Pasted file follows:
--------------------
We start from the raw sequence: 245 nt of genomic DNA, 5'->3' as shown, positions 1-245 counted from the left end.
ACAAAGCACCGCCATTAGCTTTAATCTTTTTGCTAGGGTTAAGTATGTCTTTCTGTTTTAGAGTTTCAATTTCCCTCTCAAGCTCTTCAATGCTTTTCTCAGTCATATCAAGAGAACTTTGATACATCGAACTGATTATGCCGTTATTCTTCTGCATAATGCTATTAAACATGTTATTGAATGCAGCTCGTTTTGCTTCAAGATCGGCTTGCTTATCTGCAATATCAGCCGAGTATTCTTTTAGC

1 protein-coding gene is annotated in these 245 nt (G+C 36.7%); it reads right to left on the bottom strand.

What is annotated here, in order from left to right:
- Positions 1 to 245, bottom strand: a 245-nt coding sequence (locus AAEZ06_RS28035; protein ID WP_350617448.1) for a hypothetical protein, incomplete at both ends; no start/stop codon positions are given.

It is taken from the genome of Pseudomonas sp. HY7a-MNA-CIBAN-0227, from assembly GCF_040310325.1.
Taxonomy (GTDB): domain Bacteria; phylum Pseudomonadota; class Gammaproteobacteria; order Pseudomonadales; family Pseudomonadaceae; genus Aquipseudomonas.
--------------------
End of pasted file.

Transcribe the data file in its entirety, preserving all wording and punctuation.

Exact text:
We start from the raw sequence: 245 nt of genomic DNA, 5'->3' as shown, positions 1-245 counted from the left end.
ACAAAGCACCGCCATTAGCTTTAATCTTTTTGCTAGGGTTAAGTATGTCTTTCTGTTTTAGAGTTTCAATTTCCCTCTCAAGCTCTTCAATGCTTTTCTCAGTCATATCAAGAGAACTTTGATACATCGAACTGATTATGCCGTTATTCTTCTGCATAATGCTATTAAACATGTTATTGAATGCAGCTCGTTTTGCTTCAAGATCGGCTTGCTTATCTGCAATATCAGCCGAGTATTCTTTTAGC

1 protein-coding gene is annotated in these 245 nt (G+C 36.7%); it reads right to left on the bottom strand.

What is annotated here, in order from left to right:
- Positions 1 to 245, bottom strand: a 245-nt coding sequence (locus AAEZ06_RS28035; protein ID WP_350617448.1) for a hypothetical protein, incomplete at both ends; no start/stop codon positions are given.

It is taken from the genome of Pseudomonas sp. HY7a-MNA-CIBAN-0227, from assembly GCF_040310325.1.
Taxonomy (GTDB): domain Bacteria; phylum Pseudomonadota; class Gammaproteobacteria; order Pseudomonadales; family Pseudomonadaceae; genus Aquipseudomonas.